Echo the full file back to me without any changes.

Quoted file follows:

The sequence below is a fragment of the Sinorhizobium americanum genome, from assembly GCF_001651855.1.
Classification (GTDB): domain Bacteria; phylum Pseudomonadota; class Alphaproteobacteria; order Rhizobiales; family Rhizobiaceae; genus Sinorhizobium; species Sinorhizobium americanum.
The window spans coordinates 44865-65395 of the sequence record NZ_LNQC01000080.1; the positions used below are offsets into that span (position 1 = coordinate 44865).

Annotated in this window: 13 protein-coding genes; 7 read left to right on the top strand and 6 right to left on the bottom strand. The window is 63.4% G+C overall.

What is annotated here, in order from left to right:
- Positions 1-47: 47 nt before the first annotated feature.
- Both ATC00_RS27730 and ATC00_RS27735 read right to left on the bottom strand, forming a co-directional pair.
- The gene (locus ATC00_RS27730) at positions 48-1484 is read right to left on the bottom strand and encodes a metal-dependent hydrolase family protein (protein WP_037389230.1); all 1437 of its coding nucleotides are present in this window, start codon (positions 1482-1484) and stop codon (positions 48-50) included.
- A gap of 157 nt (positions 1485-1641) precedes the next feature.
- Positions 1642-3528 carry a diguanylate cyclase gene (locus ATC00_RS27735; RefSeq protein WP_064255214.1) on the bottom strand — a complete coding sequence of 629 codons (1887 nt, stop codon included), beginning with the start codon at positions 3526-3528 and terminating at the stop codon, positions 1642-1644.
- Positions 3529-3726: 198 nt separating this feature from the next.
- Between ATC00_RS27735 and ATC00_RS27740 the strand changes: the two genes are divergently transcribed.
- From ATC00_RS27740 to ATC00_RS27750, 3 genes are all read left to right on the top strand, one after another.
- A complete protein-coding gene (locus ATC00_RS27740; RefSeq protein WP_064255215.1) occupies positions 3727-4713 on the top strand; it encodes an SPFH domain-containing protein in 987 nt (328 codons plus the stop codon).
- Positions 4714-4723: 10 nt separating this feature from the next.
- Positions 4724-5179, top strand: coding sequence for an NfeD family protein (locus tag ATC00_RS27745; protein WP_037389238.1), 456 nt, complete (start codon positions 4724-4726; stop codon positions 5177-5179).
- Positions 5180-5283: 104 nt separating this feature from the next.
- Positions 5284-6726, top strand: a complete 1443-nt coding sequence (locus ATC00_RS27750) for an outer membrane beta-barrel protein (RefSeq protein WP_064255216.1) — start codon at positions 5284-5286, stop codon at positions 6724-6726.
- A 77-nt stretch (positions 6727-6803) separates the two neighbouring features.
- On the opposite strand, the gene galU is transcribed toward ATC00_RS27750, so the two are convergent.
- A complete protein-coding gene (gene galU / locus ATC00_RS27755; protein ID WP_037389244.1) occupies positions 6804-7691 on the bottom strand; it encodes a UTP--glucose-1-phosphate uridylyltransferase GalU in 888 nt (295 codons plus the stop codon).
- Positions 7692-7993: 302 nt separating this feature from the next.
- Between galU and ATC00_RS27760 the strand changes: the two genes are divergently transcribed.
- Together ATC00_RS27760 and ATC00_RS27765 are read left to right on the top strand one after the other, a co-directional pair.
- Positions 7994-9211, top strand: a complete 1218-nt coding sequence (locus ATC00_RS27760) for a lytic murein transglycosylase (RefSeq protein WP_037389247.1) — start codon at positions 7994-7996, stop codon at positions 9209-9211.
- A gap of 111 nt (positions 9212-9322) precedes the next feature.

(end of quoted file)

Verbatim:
The sequence below is a fragment of the Sinorhizobium americanum genome, from assembly GCF_001651855.1.
Classification (GTDB): domain Bacteria; phylum Pseudomonadota; class Alphaproteobacteria; order Rhizobiales; family Rhizobiaceae; genus Sinorhizobium; species Sinorhizobium americanum.
The window spans coordinates 44865-65395 of the sequence record NZ_LNQC01000080.1; the positions used below are offsets into that span (position 1 = coordinate 44865).

Annotated in this window: 13 protein-coding genes; 7 read left to right on the top strand and 6 right to left on the bottom strand. The window is 63.4% G+C overall.

What is annotated here, in order from left to right:
- Positions 1-47: 47 nt before the first annotated feature.
- Both ATC00_RS27730 and ATC00_RS27735 read right to left on the bottom strand, forming a co-directional pair.
- The gene (locus ATC00_RS27730) at positions 48-1484 is read right to left on the bottom strand and encodes a metal-dependent hydrolase family protein (protein WP_037389230.1); all 1437 of its coding nucleotides are present in this window, start codon (positions 1482-1484) and stop codon (positions 48-50) included.
- A gap of 157 nt (positions 1485-1641) precedes the next feature.
- Positions 1642-3528 carry a diguanylate cyclase gene (locus ATC00_RS27735; RefSeq protein WP_064255214.1) on the bottom strand — a complete coding sequence of 629 codons (1887 nt, stop codon included), beginning with the start codon at positions 3526-3528 and terminating at the stop codon, positions 1642-1644.
- Positions 3529-3726: 198 nt separating this feature from the next.
- Between ATC00_RS27735 and ATC00_RS27740 the strand changes: the two genes are divergently transcribed.
- From ATC00_RS27740 to ATC00_RS27750, 3 genes are all read left to right on the top strand, one after another.
- A complete protein-coding gene (locus ATC00_RS27740; RefSeq protein WP_064255215.1) occupies positions 3727-4713 on the top strand; it encodes an SPFH domain-containing protein in 987 nt (328 codons plus the stop codon).
- Positions 4714-4723: 10 nt separating this feature from the next.
- Positions 4724-5179, top strand: coding sequence for an NfeD family protein (locus tag ATC00_RS27745; protein WP_037389238.1), 456 nt, complete (start codon positions 4724-4726; stop codon positions 5177-5179).
- Positions 5180-5283: 104 nt separating this feature from the next.
- Positions 5284-6726, top strand: a complete 1443-nt coding sequence (locus ATC00_RS27750) for an outer membrane beta-barrel protein (RefSeq protein WP_064255216.1) — start codon at positions 5284-5286, stop codon at positions 6724-6726.
- A 77-nt stretch (positions 6727-6803) separates the two neighbouring features.
- On the opposite strand, the gene galU is transcribed toward ATC00_RS27750, so the two are convergent.
- A complete protein-coding gene (gene galU / locus ATC00_RS27755; protein ID WP_037389244.1) occupies positions 6804-7691 on the bottom strand; it encodes a UTP--glucose-1-phosphate uridylyltransferase GalU in 888 nt (295 codons plus the stop codon).
- Positions 7692-7993: 302 nt separating this feature from the next.
- Between galU and ATC00_RS27760 the strand changes: the two genes are divergently transcribed.
- Together ATC00_RS27760 and ATC00_RS27765 are read left to right on the top strand one after the other, a co-directional pair.
- Positions 7994-9211, top strand: a complete 1218-nt coding sequence (locus ATC00_RS27760) for a lytic murein transglycosylase (RefSeq protein WP_037389247.1) — start codon at positions 7994-7996, stop codon at positions 9209-9211.
- A gap of 111 nt (positions 9212-9322) precedes the next feature.